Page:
Health care in Fresno was greatly enhanced in 1891 with the arrival of an innovative husband-and-wife doctor team, George A. and Jessie D. Hare.
In the heart of Fresno's old warehouse district stands a sort of time capsule, untouched for 62 years.
Journalism in Fresno has its roots in John William Ferguson's Fresno Expositor, which was founded about the same time as the young city.
Imagine steamboats chugging along the San Joaquin River across the vast plains of the Central Valley.
The Rainbow Ballroom is legendary as a music venue, but it began in post-World War I Fresno as an indoor swimming pool complex -- part of a craze sweeping the nation.
So far from the ocean, an oyster parlor operating in the heart of old Fresno may seem out of place. But what Martin Barisich served in the early 1900s at The Oyster Grotto and Chop House was anything but unusual for the day.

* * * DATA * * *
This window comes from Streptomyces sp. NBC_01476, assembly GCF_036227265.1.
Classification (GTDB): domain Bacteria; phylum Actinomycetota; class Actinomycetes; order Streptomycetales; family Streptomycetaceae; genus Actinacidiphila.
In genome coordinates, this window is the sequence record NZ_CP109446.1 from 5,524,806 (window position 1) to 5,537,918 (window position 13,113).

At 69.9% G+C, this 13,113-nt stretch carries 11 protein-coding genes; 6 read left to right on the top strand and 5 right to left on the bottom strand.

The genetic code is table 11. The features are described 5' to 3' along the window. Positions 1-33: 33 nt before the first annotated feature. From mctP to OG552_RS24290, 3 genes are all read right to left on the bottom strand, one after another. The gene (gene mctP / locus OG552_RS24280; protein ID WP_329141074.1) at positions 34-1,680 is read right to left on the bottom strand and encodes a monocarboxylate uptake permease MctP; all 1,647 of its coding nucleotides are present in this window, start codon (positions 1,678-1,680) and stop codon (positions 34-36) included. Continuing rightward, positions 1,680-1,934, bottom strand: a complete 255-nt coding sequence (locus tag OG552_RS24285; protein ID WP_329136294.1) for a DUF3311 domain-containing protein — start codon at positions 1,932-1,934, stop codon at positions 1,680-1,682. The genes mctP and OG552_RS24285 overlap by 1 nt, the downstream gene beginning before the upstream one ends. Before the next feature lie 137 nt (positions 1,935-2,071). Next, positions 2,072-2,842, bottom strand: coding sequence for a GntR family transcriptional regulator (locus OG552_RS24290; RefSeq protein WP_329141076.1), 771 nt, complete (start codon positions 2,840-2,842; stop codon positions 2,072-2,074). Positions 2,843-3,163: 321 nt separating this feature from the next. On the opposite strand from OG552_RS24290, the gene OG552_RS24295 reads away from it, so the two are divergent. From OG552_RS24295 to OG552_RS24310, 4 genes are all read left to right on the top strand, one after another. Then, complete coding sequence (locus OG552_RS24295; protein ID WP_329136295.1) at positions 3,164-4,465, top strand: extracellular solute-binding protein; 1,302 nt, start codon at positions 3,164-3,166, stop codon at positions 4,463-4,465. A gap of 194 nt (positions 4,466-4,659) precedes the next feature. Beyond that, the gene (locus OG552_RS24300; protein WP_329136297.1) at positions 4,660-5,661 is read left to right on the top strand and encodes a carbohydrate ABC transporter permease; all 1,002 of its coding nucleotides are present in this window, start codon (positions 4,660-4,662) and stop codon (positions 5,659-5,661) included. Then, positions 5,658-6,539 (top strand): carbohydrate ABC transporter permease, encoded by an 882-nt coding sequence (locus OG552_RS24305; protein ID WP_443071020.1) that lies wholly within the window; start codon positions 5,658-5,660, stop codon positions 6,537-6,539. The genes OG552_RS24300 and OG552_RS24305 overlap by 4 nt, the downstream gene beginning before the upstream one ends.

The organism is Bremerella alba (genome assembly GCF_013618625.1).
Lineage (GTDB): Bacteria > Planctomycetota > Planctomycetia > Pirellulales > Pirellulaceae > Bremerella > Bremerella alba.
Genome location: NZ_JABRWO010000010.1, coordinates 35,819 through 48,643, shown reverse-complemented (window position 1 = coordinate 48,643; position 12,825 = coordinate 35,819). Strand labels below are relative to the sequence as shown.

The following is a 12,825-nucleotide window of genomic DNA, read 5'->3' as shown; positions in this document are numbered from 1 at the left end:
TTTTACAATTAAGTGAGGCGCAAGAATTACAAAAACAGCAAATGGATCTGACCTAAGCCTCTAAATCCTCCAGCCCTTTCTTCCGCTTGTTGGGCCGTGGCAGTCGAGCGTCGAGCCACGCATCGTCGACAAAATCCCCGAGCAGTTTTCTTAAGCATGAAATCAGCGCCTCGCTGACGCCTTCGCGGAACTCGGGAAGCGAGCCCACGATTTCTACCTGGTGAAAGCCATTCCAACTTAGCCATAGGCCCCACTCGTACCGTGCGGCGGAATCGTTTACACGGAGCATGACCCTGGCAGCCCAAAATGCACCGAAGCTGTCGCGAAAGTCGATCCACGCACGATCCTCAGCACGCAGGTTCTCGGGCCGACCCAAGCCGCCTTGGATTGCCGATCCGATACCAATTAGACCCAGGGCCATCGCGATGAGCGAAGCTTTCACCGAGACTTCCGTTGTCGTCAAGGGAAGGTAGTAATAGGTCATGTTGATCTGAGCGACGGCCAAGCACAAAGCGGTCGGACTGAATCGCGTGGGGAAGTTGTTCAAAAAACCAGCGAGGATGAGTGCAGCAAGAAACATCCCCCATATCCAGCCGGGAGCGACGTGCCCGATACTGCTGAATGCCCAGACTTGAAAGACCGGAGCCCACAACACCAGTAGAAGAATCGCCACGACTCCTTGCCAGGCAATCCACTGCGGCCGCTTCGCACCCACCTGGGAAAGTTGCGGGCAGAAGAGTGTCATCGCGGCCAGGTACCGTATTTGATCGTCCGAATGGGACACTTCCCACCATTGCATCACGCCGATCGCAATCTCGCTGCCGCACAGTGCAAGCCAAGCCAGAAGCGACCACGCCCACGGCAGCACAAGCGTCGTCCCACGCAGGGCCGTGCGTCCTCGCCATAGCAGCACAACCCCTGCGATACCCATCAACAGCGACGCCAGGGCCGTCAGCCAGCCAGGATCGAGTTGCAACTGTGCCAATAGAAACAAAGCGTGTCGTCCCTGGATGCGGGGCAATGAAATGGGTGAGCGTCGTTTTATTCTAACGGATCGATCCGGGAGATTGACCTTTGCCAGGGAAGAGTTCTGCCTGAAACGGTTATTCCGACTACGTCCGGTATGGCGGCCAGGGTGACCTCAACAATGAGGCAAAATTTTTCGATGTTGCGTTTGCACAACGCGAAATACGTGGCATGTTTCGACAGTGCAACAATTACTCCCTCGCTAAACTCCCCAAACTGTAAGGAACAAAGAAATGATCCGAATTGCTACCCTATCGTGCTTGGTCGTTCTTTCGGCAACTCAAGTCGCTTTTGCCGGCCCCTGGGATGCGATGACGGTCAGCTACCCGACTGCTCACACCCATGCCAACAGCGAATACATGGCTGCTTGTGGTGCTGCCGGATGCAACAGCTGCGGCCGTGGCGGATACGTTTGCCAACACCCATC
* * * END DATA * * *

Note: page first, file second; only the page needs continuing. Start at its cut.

With patriotic bunting and flags, Fresnans gathered in 1902 for a festive Fourth of July celebration at the Club Saloon at the southwest corner of California and Elm avenues.
The railroad was vital to a community's growth and endurance in the last quarter of the 19th century. Nothing was more important.
The historic Kings County Courthouse, the 114-year-old crown jewel of Hanford's Courthouse Square, is a success story, an escapee from the wrecking ball.
Fresno's first endeavor into mass transit began in the late 1880s, a period of boom in the region. It didn't take long for entrepreneurs to realize a system of streetcars and trolleys would fill the need for easy travel within the city and attract business to the area.